Europe is wealthy. Very wealthy. It is an enormous market of relatively affluent consumers and business’s. Education standards are reasonably high, it is reasonably democratic, not excessively corrupt and fairly industrious. So why do so many business’s leave so much money on the table in Europe and then complain about how Europe is dead, or slow or ineffective?
The truth is that too often these business’s are wilfully missing the point. Many business’s understand little to nothing about the market conditions in Europe and often do not attempt to do so. Such business’s normally deploy a universal marketing strategy, usually one that has been successful in another market, tacitly accepting the fact that such a strategy is likely to be weak in other markets but conveniently forgetting this when the revenue figures come in.
Marketeers the world over understand exactly how important it is to get the details right, the messaging precise, the branding correct and to understand their target audience better than the market itself. They know how critical delivering that message, in the right order, the right time and the right place is. Yet they somehow choose to ignore the fact that, in Europe, there is a very good chance that much of that is different.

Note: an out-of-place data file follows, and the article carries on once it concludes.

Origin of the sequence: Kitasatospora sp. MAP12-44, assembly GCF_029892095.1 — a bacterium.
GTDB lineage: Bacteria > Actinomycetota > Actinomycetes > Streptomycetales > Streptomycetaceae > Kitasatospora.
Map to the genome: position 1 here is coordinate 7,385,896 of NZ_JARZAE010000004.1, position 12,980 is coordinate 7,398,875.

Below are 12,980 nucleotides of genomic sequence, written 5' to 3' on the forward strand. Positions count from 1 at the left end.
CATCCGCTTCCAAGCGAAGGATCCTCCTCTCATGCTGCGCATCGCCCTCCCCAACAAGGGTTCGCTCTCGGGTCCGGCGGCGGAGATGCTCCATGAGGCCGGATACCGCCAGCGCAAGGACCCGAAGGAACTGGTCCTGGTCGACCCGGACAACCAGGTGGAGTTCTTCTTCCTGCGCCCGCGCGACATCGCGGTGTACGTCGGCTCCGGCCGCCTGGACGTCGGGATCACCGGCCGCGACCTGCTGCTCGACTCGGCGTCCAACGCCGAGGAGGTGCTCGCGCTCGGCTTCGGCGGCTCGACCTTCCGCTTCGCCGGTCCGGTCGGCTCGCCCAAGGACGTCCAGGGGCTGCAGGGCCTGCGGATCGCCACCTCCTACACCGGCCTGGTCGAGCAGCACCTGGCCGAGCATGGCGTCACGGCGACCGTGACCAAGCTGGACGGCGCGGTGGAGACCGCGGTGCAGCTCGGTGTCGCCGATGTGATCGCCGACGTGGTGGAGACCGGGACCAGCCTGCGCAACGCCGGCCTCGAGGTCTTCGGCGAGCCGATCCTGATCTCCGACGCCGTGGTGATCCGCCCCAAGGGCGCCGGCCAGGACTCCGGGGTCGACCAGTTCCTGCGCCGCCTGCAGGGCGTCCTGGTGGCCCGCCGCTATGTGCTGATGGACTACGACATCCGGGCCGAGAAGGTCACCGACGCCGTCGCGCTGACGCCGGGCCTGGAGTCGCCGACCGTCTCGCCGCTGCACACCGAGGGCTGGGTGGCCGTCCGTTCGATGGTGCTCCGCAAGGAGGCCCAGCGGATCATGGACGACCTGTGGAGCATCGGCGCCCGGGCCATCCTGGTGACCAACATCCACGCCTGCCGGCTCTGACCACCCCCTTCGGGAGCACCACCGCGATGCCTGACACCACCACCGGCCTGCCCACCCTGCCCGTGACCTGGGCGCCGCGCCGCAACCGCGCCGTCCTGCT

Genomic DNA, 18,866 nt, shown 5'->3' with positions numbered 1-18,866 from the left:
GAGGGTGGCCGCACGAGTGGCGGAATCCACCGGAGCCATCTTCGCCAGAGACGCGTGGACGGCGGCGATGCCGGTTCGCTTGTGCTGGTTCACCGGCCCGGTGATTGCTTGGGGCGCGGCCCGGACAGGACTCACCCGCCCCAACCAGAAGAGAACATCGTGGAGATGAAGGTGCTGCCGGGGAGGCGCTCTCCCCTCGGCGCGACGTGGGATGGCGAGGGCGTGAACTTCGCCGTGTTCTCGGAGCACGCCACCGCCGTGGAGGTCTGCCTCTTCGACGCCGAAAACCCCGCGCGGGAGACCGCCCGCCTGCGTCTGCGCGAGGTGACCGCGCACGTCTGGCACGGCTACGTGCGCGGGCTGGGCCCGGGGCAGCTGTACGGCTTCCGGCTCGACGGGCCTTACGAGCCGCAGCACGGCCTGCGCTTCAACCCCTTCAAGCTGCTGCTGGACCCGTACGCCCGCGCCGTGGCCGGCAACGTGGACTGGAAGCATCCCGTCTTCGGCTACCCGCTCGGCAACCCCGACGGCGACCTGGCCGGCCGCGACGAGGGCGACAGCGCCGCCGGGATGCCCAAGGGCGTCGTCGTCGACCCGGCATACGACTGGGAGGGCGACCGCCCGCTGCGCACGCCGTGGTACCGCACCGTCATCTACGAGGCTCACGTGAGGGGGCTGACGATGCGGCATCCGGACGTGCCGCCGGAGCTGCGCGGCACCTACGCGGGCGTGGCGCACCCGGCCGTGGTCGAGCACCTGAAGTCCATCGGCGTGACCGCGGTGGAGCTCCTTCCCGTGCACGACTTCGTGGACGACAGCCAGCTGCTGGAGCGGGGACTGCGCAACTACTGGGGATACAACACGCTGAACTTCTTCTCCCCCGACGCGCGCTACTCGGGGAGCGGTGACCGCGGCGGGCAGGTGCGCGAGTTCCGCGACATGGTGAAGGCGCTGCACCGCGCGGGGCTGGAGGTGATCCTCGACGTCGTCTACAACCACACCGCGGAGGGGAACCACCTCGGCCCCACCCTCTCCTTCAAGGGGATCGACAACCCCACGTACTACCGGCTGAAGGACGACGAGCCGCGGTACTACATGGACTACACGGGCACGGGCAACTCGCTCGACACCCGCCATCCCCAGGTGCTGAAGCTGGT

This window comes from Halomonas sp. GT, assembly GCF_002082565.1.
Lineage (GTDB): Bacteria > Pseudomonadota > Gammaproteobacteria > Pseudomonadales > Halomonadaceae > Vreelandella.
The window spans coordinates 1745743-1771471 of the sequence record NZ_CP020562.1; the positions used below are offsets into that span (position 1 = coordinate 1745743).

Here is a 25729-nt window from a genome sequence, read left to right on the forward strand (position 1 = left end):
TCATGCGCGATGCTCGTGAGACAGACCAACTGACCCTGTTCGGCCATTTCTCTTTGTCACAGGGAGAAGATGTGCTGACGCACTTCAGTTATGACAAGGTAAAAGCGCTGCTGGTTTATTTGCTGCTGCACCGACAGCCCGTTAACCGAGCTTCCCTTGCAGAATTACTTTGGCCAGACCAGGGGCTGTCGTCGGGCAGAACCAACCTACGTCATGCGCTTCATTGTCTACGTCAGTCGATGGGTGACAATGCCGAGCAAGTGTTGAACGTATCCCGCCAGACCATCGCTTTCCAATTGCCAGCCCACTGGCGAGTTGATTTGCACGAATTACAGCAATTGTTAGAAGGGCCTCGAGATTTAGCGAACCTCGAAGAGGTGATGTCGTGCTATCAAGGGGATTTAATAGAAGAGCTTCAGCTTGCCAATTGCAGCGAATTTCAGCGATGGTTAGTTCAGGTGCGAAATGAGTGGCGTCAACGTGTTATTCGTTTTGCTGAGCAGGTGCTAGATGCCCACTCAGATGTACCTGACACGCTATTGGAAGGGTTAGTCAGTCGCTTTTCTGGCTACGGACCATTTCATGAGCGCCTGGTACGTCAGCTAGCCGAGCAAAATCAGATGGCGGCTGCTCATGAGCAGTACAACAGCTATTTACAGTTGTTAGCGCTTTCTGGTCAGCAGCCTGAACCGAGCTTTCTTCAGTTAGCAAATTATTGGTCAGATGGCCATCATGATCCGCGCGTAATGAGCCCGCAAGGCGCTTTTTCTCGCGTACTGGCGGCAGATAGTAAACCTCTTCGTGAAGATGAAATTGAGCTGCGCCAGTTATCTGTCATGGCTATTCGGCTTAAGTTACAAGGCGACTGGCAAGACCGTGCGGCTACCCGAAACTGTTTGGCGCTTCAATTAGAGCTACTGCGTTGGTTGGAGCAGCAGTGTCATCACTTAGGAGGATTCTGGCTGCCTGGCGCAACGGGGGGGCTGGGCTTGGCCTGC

Even some European companies, or major corporations, those who have been doing business in Europe for years, repeat this mistake year after year. They do have marketing in Europe, they sometimes have personnel based all across Europe. But these personnel are treated as a delivery mechanism for some marketing approach dreamt up elsewhere. Their role is simply to deliver the same program that was delivered in New York, Hong Kong or Melbourne. This doesn’t work well for countless reasons.
Right now, I guarantee you, companies across the globe, including some European ones, are gearing up to repeat exactly the same mistake. The cost?… Lower revenue, lower market share, negative views, poorer brand recognition or value and regional success.
Now some business’s have made a decision that this is the way they want to do it. That uniformity is what they want and things are the more manageable way. That is a business decision and there are arguments for it. But to then go on to compare the performance of a business in a region ‘ABC’ where the marketing effort was carefully tailored to market ‘ABC’s’ conditions, with the performance of a business in region ‘XYZ’ where the same marketing was used knowing that the market conditions are quite different, is not realistic.
The real reason why XYZ region does ‘so little business’? There are always a cocktail of reasons, but far too often the real reason is that the entire marketing effort in ‘XYZ’ region is based upon a marketing plan that relates entirely to the market conditions found in ‘ABC’ region.
The result is that when such corporations get their end of year figures, their expectations of certain regions are automatically lower. XYZ region is is often expected to do 35% or less of what ABC region does. So it’s no surprise, no one seriously questions it and no one changes the plan next year, they simply moan that XYZ region does ‘so little business’ and ground hog Year is repeated.